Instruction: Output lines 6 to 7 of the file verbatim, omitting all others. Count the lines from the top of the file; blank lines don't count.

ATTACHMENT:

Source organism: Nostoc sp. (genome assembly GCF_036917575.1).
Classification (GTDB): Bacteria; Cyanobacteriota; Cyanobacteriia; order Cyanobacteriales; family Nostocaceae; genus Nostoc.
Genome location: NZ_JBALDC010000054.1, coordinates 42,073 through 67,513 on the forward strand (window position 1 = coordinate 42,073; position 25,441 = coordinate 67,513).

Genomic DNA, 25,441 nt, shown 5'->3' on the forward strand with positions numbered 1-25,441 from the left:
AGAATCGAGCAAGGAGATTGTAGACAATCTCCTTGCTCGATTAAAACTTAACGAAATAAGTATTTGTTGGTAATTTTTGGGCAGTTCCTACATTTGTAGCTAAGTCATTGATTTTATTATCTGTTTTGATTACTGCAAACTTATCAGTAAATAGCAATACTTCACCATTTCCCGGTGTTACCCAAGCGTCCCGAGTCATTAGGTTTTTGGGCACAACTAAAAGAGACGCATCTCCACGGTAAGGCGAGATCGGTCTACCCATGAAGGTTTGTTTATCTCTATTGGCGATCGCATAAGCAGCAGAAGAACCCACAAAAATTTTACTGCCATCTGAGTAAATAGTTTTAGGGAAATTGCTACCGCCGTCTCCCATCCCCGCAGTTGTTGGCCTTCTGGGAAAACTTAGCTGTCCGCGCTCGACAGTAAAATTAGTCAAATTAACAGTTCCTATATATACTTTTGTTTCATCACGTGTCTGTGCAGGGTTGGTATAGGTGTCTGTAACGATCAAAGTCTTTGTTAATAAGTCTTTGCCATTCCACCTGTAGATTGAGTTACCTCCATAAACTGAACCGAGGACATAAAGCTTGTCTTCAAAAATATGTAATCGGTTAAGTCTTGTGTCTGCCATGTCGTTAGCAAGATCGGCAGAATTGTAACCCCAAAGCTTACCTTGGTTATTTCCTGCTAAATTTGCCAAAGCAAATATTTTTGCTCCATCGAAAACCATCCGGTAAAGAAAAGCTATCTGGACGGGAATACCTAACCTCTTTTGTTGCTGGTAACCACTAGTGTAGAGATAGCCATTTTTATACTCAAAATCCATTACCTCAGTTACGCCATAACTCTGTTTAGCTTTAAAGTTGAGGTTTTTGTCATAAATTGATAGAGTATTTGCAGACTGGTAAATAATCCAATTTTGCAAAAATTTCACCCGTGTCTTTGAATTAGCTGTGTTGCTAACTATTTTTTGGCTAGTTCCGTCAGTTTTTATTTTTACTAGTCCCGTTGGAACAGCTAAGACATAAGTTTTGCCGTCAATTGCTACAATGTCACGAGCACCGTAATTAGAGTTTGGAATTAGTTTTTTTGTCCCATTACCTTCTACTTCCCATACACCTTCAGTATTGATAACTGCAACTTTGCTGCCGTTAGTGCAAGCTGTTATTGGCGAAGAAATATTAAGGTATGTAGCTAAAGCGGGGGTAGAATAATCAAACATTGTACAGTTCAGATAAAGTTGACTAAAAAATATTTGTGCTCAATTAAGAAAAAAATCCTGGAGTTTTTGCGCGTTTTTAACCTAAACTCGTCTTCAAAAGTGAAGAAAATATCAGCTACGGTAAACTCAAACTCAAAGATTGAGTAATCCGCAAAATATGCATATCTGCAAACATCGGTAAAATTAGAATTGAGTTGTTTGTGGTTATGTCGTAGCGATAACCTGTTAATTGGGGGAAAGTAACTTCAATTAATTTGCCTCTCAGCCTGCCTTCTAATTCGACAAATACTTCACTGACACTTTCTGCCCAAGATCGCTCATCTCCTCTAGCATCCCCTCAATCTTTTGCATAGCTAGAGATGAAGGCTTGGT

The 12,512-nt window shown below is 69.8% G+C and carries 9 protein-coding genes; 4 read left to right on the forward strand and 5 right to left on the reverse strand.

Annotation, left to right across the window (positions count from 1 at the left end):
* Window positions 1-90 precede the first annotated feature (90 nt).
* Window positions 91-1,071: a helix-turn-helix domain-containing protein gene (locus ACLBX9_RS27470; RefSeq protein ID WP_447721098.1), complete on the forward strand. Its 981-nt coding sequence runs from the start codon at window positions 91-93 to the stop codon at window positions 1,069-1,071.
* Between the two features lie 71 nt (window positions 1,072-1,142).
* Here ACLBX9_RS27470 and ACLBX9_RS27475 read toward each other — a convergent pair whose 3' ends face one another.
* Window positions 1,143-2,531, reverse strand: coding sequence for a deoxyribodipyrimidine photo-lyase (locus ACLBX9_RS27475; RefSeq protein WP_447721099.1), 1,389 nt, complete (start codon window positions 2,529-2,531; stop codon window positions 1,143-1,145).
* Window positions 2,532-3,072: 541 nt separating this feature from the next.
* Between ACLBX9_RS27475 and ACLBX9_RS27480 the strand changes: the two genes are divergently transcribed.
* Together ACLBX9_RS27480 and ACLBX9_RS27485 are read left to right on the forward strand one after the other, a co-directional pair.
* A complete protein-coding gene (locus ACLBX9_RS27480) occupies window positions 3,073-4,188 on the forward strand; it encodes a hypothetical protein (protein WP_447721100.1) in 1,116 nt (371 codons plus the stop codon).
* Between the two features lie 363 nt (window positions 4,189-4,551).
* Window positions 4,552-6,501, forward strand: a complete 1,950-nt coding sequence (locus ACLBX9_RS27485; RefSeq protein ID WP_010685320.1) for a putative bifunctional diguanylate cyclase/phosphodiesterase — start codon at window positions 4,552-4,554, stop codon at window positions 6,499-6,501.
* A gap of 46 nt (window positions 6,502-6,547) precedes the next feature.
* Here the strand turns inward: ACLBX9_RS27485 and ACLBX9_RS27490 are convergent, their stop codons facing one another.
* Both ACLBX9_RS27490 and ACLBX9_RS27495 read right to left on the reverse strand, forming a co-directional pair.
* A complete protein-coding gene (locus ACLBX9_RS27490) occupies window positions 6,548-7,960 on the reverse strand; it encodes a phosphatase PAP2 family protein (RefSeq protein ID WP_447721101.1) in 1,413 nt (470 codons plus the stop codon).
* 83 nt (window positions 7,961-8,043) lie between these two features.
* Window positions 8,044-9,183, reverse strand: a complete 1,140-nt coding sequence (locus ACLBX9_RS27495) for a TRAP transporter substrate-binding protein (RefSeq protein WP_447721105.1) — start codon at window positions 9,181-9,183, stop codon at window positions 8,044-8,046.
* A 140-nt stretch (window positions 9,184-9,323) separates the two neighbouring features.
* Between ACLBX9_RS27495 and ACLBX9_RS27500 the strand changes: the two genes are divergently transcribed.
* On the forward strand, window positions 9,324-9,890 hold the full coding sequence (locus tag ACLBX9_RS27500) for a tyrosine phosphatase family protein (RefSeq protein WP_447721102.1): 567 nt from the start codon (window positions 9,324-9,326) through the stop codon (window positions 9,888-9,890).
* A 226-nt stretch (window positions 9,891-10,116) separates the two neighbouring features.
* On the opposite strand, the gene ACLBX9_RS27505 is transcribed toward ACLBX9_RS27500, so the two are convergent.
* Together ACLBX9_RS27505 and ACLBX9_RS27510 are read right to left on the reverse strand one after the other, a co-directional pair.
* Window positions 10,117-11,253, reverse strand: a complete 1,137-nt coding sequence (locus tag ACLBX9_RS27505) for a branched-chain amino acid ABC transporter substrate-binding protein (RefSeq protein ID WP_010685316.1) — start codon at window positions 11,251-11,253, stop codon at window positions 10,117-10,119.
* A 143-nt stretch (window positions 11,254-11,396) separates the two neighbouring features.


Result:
The 12,512-nt window shown below is 69.8% G+C and carries 9 protein-coding genes; 4 read left to right on the forward strand and 5 right to left on the reverse strand.

Annotation, left to right across the window (positions count from 1 at the left end):